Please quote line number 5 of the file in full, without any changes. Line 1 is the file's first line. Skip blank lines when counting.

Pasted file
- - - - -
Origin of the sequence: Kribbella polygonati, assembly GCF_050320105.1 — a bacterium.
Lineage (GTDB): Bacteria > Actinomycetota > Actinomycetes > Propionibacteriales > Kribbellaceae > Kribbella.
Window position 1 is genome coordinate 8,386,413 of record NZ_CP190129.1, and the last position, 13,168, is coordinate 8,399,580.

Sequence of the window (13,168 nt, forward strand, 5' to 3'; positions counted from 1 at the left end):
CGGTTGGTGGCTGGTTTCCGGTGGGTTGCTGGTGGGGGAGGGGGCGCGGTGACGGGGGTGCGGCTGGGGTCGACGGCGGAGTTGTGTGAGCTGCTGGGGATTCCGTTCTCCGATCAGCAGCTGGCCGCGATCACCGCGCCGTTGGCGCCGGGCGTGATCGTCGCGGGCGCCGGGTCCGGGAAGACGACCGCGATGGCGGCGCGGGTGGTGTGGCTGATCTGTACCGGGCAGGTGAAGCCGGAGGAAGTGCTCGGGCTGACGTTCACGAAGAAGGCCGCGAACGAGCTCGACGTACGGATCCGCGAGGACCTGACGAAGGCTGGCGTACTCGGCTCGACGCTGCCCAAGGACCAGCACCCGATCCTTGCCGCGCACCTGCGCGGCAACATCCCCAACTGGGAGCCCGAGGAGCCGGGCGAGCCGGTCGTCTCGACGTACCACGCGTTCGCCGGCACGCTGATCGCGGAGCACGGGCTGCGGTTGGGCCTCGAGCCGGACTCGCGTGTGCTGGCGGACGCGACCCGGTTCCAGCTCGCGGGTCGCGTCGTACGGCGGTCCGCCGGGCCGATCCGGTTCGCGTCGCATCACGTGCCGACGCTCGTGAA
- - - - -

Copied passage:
CGGTTGGTGGCTGGTTTCCGGTGGGTTGCTGGTGGGGGAGGGGGCGCGGTGACGGGGGTGCGGCTGGGGTCGACGGCGGAGTTGTGTGAGCTGCTGGGGATTCCGTTCTCCGATCAGCAGCTGGCCGCGATCACCGCGCCGTTGGCGCCGGGCGTGATCGTCGCGGGCGCCGGGTCCGGGAAGACGACCGCGATGGCGGCGCGGGTGGTGTGGCTGATCTGTACCGGGCAGGTGAAGCCGGAGGAAGTGCTCGGGCTGACGTTCACGAAGAAGGCCGCGAACGAGCTCGACGTACGGATCCGCGAGGACCTGACGAAGGCTGGCGTACTCGGCTCGACGCTGCCCAAGGACCAGCACCCGATCCTTGCCGCGCACCTGCGCGGCAACATCCCCAACTGGGAGCCCGAGGAGCCGGGCGAGCCGGTCGTCTCGACGTACCACGCGTTCGCCGGCACGCTGATCGCGGAGCACGGGCTGCGGTTGGGCCTCGAGCCGGACTCGCGTGTGCTGGCGGACGCGACCCGGTTCCAGCTCGCGGGTCGCGTCGTACGGCGGTCCGCCGGGCCGATCCGGTTCGCGTCGCATCACGTGCCGACGCTCGTGAA